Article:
- A strong in-house tax capability
- Reporting requirements that ensure that significant tax risks are elevated to decision makers such as the CFO, CEO, the Board or its Audit Committee
- Appropriate review and sign off procedures for material transactions
- An effective tax risk mitigation capability including the business’s relationship with the applicable tax jurisdictions
- Capacity to regularly evaluate the effectiveness of tax governance systems
- Meeting the CRA on a regular basis to openly discuss tax management strategies adopted by businesses.
- Ensuring clear and accurate documentation is readily available and shared with CRA to fully explain differences between accounting and taxable income as well as other business issues.
- Informing CRA on a timely basis of changes undertaken to the business (e.g. acquisitions, mergers, new foreign affiliates, new/different transfer pricing transactions etc.)
- Soliciting CRA’s opinion regarding the tax treatment of risky transactions through meetings with the LFCM or by seeking Advance Pricing Arrangements or Rulings.
- Responding to CRA’s questions openly and in a timely manner including making available to CRA on a timely basis foreign based documentation
It is our view that real-time audits will act as a complement to this new approach. We anticipate that early consultation referrals will increase over time. The action of informing CRA of contentious tax issues in advance and the willingness to cooperate with CRA in an open and transparent manner will be taken into consideration when considering the risk factors used to determine the entities’ risk category. Real-time audits will continue to be administered in the same manner as they were in the pre risk-based approach era.
2. TEI Question
Members report that CRA has seemingly implemented a new practice whereby audit teams across the country may initiate an audit of a taxpayer even though it is part of a corporate group that is subject to audit as a Large File case. Where this occurs, the “new” auditors are unfamiliar with the files, companies, or businesses they seek to examine and consequently begin the audits with voluminous requests for data — data that (i) the Large File audit team are already familiar with and (ii) tax department personnel must expend considerable time retrieving (or refreshing) and then organizing and delivering to the new auditors.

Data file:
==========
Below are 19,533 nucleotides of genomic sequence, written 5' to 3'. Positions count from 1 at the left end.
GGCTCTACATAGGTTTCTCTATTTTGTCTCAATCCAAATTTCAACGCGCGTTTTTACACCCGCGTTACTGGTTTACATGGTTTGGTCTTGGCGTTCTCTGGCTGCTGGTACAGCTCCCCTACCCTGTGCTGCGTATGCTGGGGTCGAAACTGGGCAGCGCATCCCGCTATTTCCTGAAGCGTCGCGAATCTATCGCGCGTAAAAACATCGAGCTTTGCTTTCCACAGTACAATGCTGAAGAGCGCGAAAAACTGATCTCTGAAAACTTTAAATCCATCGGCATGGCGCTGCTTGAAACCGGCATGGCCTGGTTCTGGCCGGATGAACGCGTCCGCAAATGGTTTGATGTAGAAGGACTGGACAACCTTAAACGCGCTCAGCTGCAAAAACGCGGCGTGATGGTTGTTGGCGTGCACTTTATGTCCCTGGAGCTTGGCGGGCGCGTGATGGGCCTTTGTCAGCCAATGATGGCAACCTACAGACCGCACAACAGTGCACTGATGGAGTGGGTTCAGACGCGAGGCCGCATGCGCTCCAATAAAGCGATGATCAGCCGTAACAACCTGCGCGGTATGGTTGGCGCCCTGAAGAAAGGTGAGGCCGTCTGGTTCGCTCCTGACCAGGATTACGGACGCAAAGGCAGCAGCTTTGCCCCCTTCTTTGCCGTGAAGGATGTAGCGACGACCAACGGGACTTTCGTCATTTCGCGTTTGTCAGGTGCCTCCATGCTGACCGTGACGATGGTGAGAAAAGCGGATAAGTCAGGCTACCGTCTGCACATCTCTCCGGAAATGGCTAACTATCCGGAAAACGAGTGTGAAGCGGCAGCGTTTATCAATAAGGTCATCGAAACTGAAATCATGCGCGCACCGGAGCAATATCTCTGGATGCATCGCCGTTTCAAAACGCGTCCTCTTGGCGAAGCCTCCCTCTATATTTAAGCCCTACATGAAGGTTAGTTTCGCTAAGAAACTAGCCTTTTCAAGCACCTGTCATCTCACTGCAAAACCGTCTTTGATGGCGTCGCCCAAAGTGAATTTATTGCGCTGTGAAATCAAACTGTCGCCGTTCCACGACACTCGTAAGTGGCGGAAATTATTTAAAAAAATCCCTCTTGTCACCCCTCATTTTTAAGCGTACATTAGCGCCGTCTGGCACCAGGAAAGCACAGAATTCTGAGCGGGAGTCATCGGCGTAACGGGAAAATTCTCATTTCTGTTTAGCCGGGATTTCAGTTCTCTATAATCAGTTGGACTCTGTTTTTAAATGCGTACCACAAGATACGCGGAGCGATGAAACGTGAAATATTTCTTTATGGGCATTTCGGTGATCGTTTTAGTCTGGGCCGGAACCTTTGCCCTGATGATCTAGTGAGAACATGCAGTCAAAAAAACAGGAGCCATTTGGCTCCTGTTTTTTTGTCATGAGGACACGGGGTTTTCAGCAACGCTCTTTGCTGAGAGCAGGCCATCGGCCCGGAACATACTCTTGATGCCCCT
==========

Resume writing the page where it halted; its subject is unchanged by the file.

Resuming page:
Where taxpayers have asked their Large File Case Managers about the inquiries from the “other” audit team, they have been told that if the particular file is not under active audit by the Large File audit team, the Large File Case Manager cannot intercede and the taxpayer should treat it as a separate audit and respond accordingly. Since Large File Case Managers spend considerable time assessing compliance risk, planning audits, and working closely with their corporate tax department counterparts to manage calendars and resources, the practice of permitting other audit teams to initiate separate audits undermines audit efficiency for both CRA and the affected taxpayers. Indeed, the inquiries from the other CRA audit team diminish the time and resources available for the taxpayer to respond to the Large File audit team, which presumably is assigned to review the higher risk files, entities, and transactions.
TEI recommends that the practice of “file sharing” be discontinued for Large File cases under full-time, continuing audit. We believe this would be beneficial for both CRA and taxpayers. We invite CRA’s comments.
2. CRA Response (CPB)
In files where a risk of non-compliance is identified and where the assigned large File audit teams are unable to address this, “other” audit teams may be activated to address the risk area. In these situations, the Large File Case Manager remains the contact person for the entity and any contentious issues should be directed to the Large File Case Manager (LFCM). As the focal point, the LFCM is responsible to work with the entity and the “other” audit team in order to resolve any concerns. In our view this approach allows CRA the flexibility to address tax at risk in an efficient manner, while still providing a single point of focus to address and resolve any contentious audit issues that may arise.